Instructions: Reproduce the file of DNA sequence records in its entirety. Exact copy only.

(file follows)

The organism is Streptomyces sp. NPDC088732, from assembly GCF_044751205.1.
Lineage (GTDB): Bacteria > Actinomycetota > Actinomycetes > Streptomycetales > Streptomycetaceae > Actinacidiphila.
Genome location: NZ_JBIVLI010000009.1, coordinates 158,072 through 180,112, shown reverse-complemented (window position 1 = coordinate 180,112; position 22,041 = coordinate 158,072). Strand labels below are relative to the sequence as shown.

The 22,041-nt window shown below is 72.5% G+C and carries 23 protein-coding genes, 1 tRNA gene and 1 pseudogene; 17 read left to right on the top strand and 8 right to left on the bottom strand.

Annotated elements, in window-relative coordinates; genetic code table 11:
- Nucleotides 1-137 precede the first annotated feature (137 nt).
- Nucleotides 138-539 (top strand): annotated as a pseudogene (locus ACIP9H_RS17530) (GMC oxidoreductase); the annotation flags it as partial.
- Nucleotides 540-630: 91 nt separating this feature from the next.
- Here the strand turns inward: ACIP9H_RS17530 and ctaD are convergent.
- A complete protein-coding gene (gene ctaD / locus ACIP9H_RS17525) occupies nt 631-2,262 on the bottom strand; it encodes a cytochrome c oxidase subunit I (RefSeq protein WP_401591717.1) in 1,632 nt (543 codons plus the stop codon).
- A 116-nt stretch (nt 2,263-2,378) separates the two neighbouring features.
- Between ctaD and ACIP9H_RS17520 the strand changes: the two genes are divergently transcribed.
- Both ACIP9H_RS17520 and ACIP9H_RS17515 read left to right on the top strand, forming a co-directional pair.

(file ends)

The organism is Streptomyces sp. NPDC088732, from assembly GCF_044751205.1.
Lineage (GTDB): Bacteria > Actinomycetota > Actinomycetes > Streptomycetales > Streptomycetaceae > Actinacidiphila.
Genome location: NZ_JBIVLI010000009.1, coordinates 158,072 through 180,112, shown reverse-complemented (window position 1 = coordinate 180,112; position 22,041 = coordinate 158,072). Strand labels below are relative to the sequence as shown.

The 22,041-nt window shown below is 72.5% G+C and carries 23 protein-coding genes, 1 tRNA gene and 1 pseudogene; 17 read left to right on the top strand and 8 right to left on the bottom strand.

Annotated elements, in window-relative coordinates; genetic code table 11:
- Nucleotides 1-137 precede the first annotated feature (137 nt).
- Nucleotides 138-539 (top strand): annotated as a pseudogene (locus ACIP9H_RS17530) (GMC oxidoreductase); the annotation flags it as partial.
- Nucleotides 540-630: 91 nt separating this feature from the next.
- Here the strand turns inward: ACIP9H_RS17530 and ctaD are convergent.
- A complete protein-coding gene (gene ctaD / locus ACIP9H_RS17525) occupies nt 631-2,262 on the bottom strand; it encodes a cytochrome c oxidase subunit I (RefSeq protein WP_401591717.1) in 1,632 nt (543 codons plus the stop codon).
- A 116-nt stretch (nt 2,263-2,378) separates the two neighbouring features.
- Between ctaD and ACIP9H_RS17520 the strand changes: the two genes are divergently transcribed.
- Both ACIP9H_RS17520 and ACIP9H_RS17515 read left to right on the top strand, forming a co-directional pair.